Change Detection in the Image Analysis Window

Continuing with the recent mini-series on using the Image Analysis Window with spectral indices, today I’m going to show you a quick workflow for detecting change. You could take something like NDVI from two points in time, subtract the earlier from the latter and see what change occurred. However, there’s another useful ratio called the Normalized Burn Ratio (NBR) that when differenced reveals interesting information on not only where burn scars are, but also on how vigorously the vegetation is regenerating.

So, in keeping with the Landsat 8 theme, your bands for calculating NBR are:

NBR = (Band 5 – Band 7)/(Band 5 + Band 7)

For other multispectral satellites, use the NIR and SWIR2 bands.

To calculate the difference:

dNBR = NBRprefire – NBRpostfire

What’s cool about differencing this ratio from before and after a fire is that negative numbers will show you where vegetation is regenerating, or was not burned if it’s close to 0. Positive numbers will show you burned areas where vegetation has not begun to regenerate. The more extreme the negative or positive the values are, the more vigorous the regeneration or stress, respectively.

Here’s a table that give more specific guidelines on interpreting the outputs, courtesy of the USGS:

SEVERITY LEVEL dNBR RANGE
Enhanced Regrowth, High -500 to -251
Enhanced Regrowth, Low -250 to -101
Unburned -100 to +99
Low Severity +100 to +269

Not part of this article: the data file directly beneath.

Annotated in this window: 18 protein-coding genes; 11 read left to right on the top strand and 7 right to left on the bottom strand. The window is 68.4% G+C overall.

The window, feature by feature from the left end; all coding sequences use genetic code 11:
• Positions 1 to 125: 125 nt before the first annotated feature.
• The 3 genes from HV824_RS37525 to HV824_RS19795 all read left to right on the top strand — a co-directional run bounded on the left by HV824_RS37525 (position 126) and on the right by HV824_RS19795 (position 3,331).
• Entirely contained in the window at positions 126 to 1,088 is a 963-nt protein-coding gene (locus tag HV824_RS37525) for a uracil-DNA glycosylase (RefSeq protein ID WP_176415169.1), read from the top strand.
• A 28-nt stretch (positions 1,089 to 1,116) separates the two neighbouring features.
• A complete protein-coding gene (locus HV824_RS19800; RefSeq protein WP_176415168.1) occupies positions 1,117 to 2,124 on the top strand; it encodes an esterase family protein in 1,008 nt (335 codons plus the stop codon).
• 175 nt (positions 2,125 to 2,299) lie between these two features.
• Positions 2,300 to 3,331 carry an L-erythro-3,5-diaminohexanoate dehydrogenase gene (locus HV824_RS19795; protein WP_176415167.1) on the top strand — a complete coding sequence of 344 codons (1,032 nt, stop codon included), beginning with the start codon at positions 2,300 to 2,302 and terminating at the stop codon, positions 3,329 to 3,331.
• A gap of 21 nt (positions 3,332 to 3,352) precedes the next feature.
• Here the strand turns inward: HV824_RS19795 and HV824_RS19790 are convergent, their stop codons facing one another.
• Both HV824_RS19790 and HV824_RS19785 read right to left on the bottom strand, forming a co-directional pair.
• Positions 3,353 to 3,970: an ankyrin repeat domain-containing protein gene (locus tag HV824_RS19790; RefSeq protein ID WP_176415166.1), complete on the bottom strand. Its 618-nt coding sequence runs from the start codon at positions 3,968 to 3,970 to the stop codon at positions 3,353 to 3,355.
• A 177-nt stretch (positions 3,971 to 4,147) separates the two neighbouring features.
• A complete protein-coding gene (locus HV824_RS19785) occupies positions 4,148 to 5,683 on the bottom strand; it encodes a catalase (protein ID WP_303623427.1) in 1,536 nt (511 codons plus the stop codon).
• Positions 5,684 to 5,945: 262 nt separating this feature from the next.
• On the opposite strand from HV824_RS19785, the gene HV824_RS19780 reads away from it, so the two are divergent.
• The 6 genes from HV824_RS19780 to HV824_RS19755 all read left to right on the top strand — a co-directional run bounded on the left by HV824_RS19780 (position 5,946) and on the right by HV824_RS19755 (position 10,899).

Moderate-low Severity +270 to +439
Moderate-high Severity +440 to +659
High Severity +660 to +1300

For this case study, I looked at the Black Saturday Fires of 2009 near Melbourne, Australia. My prefire image was from 2008 and the postfire was from 2010. Recent research indicates that trying to do this analysis immediately after a fire may not be very successful, so I gave it a year after the fire to pull out better information. Because of the timing of the fire, I chose to use Landsat 7, despite its scan line errors. Although it has gaps in the data, from a land management perspective, it’s still very useful. Because I used Landsat 7 you’ll see bands 4 and 7 in my screenshots, instead of 5 and 7 as described above.

You’ll notice that the scan line errors are not in the same place for each image. Presumably, the gaps have shifted due to slight alterations in the satellite’s tilt/orbit over time. You’ll have to mask them out for each image, which can be done using Local Function in the Image Analysis Window. Select each image individually and click the function button. Right click on Identify Function and insert a Mask Function. For the NoData values, type 0.Mask Function

A couple of weeks ago, we talked about how important the ordering is in the TOC. Band 4 should be above Band 7 in the TOC for both years. Select the bands for 2010 and click the NDVI button, and repeat this for 2008. Then, select both of the NDVI outputs, and select the Difference button. Difference You can use the table above to reclassify the image using the Remap Function. I elected to simply choose a different color palette. Although the aesthetics for the image suffer from the scan lines, when you zoom in, you can see the burn scars from the fire and where regeneration is occurring.

Global view of Landsat burn scar and vegetation regeneration.

Green areas show where vegetation is regenerating, red areas are burn scars.

Zoomed in to highlight burn scars.

Zoomed into an area of burn scars that are behind scan lines.

I’m in the process of putting together a cheat sheet for next week of the band specifications for Landsat 7 and Landsat 8, along with some common RGB combinations for Landsat 8.

Written by Kevin J Butler

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